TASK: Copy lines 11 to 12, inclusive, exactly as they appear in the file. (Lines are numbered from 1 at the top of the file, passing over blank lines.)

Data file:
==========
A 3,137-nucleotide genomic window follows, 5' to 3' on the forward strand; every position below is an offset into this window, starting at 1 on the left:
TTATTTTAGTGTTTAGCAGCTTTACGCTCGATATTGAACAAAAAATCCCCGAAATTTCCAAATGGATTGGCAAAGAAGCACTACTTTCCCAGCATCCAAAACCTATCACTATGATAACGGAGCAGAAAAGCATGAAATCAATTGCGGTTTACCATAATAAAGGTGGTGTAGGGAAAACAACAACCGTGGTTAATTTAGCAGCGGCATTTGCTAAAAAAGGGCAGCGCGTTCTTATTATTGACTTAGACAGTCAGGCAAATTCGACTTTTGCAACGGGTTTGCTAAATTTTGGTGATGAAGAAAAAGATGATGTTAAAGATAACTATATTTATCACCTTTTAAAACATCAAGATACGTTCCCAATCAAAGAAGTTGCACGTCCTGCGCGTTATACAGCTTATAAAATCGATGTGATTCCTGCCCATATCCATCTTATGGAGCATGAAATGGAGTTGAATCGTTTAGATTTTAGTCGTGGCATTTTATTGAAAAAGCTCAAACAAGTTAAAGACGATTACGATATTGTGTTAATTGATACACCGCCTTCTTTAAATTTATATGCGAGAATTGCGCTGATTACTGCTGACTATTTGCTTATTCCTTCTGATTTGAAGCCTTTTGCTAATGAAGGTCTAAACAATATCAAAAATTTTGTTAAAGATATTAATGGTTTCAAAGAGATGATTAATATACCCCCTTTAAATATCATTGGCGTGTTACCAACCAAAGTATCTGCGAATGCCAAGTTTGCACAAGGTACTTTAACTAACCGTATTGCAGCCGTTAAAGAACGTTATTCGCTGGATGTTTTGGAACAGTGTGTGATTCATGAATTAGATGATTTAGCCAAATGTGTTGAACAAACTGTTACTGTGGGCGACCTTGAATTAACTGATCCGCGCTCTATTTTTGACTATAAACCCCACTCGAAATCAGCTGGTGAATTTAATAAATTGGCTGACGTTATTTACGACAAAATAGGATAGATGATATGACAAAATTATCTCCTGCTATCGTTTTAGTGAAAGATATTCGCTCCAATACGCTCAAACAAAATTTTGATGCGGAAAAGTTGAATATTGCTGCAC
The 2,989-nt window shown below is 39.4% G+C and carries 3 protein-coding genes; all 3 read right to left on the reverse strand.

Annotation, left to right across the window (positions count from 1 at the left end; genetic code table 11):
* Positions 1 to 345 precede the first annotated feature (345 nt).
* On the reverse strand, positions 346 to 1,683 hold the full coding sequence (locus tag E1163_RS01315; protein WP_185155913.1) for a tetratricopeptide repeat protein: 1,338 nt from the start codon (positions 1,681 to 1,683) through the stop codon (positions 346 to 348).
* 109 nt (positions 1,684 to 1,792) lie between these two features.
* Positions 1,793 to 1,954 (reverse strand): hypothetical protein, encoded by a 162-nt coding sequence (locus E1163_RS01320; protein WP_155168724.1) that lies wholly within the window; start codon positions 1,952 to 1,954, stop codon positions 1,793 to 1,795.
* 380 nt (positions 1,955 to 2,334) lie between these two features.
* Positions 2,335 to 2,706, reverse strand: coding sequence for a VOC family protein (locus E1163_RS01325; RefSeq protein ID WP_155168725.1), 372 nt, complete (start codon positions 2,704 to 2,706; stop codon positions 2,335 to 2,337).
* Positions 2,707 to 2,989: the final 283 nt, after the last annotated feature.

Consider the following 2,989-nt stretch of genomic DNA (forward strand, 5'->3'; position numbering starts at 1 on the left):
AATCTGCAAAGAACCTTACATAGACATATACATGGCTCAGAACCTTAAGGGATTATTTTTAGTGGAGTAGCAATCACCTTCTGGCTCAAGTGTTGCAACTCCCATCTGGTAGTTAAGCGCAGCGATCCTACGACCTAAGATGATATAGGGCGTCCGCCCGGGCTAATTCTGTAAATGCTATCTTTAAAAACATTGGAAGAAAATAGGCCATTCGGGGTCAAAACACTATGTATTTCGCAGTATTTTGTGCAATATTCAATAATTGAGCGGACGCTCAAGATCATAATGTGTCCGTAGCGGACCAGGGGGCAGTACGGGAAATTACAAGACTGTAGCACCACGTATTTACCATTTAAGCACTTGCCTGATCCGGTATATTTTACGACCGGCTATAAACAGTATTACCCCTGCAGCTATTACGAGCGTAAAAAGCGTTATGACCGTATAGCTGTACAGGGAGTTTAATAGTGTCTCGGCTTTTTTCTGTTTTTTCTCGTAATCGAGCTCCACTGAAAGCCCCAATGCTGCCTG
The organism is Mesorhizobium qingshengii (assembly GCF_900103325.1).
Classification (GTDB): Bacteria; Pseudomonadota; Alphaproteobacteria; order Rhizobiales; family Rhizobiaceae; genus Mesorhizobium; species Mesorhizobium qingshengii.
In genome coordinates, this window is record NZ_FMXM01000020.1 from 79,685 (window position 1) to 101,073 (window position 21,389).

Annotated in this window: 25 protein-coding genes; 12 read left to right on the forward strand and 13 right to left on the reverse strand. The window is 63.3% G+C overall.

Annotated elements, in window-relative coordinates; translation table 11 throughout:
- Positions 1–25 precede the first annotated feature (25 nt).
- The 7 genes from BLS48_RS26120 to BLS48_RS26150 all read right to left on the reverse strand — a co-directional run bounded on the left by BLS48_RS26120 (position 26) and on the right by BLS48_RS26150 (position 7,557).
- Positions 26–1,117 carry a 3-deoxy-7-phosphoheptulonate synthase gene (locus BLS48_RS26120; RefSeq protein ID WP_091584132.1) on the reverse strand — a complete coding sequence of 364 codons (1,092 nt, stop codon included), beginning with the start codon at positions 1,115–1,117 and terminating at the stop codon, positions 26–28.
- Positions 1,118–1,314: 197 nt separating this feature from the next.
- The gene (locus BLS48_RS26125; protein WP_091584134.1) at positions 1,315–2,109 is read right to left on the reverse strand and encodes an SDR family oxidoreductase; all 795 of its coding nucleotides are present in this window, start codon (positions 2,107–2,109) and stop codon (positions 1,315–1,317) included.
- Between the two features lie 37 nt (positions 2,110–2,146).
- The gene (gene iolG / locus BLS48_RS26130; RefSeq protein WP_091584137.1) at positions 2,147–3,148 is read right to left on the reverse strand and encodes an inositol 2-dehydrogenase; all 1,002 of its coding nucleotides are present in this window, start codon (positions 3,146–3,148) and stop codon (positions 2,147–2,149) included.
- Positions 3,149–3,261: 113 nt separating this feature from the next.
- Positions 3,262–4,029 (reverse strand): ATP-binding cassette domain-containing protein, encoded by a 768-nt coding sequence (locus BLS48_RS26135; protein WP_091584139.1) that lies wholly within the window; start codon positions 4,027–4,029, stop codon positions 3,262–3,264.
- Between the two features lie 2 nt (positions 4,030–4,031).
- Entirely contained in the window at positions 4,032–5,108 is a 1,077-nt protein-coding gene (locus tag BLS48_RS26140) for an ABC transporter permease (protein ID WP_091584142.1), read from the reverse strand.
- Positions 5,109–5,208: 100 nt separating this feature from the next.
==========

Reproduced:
* Positions 2,707 to 2,989: the final 283 nt, after the last annotated feature.

Consider the following 2,989-nt stretch of genomic DNA (forward strand, 5'->3'; position numbering starts at 1 on the left):